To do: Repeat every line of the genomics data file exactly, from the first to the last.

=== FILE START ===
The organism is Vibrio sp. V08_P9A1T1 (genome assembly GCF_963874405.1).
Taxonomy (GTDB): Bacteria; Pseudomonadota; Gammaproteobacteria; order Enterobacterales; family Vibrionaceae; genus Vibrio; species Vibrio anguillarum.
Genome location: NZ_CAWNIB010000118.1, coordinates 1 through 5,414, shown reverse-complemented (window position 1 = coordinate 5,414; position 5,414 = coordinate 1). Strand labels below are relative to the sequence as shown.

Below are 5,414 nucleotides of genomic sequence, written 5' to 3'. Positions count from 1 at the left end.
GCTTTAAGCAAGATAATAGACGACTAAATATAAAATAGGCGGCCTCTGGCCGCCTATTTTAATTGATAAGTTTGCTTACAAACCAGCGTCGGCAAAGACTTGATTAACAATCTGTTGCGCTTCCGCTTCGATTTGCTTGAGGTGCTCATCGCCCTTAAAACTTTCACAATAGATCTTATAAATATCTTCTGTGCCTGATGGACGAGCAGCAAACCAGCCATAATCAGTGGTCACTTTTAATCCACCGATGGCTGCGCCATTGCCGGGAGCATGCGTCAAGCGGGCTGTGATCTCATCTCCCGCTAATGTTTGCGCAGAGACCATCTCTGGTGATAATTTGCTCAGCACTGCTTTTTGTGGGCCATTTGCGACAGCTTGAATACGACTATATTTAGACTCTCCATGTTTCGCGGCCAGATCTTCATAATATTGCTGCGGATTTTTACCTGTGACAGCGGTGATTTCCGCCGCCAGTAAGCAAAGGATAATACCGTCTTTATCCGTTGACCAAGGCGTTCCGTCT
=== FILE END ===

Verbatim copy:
The organism is Vibrio sp. V08_P9A1T1 (genome assembly GCF_963874405.1).
Taxonomy (GTDB): Bacteria; Pseudomonadota; Gammaproteobacteria; order Enterobacterales; family Vibrionaceae; genus Vibrio; species Vibrio anguillarum.
Genome location: NZ_CAWNIB010000118.1, coordinates 1 through 5,414, shown reverse-complemented (window position 1 = coordinate 5,414; position 5,414 = coordinate 1). Strand labels below are relative to the sequence as shown.

Below are 5,414 nucleotides of genomic sequence, written 5' to 3'. Positions count from 1 at the left end.
GCTTTAAGCAAGATAATAGACGACTAAATATAAAATAGGCGGCCTCTGGCCGCCTATTTTAATTGATAAGTTTGCTTACAAACCAGCGTCGGCAAAGACTTGATTAACAATCTGTTGCGCTTCCGCTTCGATTTGCTTGAGGTGCTCATCGCCCTTAAAACTTTCACAATAGATCTTATAAATATCTTCTGTGCCTGATGGACGAGCAGCAAACCAGCCATAATCAGTGGTCACTTTTAATCCACCGATGGCTGCGCCATTGCCGGGAGCATGCGTCAAGCGGGCTGTGATCTCATCTCCCGCTAATGTTTGCGCAGAGACCATCTCTGGTGATAATTTGCTCAGCACTGCTTTTTGTGGGCCATTTGCGACAGCTTGAATACGACTATATTTAGACTCTCCATGTTTCGCGGCCAGATCTTCATAATATTGCTGCGGATTTTTACCTGTGACAGCGGTGATTTCCGCCGCCAGTAAGCAAAGGATAATACCGTCTTTATCCGTTGACCAAGGCGTTCCGTCT